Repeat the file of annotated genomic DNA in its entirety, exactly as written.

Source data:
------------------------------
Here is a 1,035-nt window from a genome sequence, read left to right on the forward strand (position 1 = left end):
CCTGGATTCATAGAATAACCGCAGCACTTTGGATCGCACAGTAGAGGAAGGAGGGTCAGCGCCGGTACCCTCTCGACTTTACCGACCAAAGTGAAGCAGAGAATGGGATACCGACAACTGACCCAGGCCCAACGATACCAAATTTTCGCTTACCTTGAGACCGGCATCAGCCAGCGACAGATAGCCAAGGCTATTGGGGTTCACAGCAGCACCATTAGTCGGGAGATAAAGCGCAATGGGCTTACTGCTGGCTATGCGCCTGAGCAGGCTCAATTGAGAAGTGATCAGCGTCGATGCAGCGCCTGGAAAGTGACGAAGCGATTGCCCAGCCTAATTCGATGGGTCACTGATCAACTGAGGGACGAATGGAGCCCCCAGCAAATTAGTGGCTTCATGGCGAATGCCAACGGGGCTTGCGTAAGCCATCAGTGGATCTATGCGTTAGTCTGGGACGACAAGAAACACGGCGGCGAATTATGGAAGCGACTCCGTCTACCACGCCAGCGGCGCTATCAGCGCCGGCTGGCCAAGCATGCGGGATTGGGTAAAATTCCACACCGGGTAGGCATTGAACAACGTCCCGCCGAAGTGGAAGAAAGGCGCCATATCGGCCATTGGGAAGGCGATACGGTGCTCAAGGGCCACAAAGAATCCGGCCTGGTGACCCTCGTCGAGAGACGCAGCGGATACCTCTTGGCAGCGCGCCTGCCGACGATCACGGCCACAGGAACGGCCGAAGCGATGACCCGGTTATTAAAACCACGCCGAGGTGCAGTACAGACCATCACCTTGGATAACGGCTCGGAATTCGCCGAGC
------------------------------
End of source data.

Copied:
Here is a 1,035-nt window from a genome sequence, read left to right on the forward strand (position 1 = left end):
CCTGGATTCATAGAATAACCGCAGCACTTTGGATCGCACAGTAGAGGAAGGAGGGTCAGCGCCGGTACCCTCTCGACTTTACCGACCAAAGTGAAGCAGAGAATGGGATACCGACAACTGACCCAGGCCCAACGATACCAAATTTTCGCTTACCTTGAGACCGGCATCAGCCAGCGACAGATAGCCAAGGCTATTGGGGTTCACAGCAGCACCATTAGTCGGGAGATAAAGCGCAATGGGCTTACTGCTGGCTATGCGCCTGAGCAGGCTCAATTGAGAAGTGATCAGCGTCGATGCAGCGCCTGGAAAGTGACGAAGCGATTGCCCAGCCTAATTCGATGGGTCACTGATCAACTGAGGGACGAATGGAGCCCCCAGCAAATTAGTGGCTTCATGGCGAATGCCAACGGGGCTTGCGTAAGCCATCAGTGGATCTATGCGTTAGTCTGGGACGACAAGAAACACGGCGGCGAATTATGGAAGCGACTCCGTCTACCACGCCAGCGGCGCTATCAGCGCCGGCTGGCCAAGCATGCGGGATTGGGTAAAATTCCACACCGGGTAGGCATTGAACAACGTCCCGCCGAAGTGGAAGAAAGGCGCCATATCGGCCATTGGGAAGGCGATACGGTGCTCAAGGGCCACAAAGAATCCGGCCTGGTGACCCTCGTCGAGAGACGCAGCGGATACCTCTTGGCAGCGCGCCTGCCGACGATCACGGCCACAGGAACGGCCGAAGCGATGACCCGGTTATTAAAACCACGCCGAGGTGCAGTACAGACCATCACCTTGGATAACGGCTCGGAATTCGCCGAGC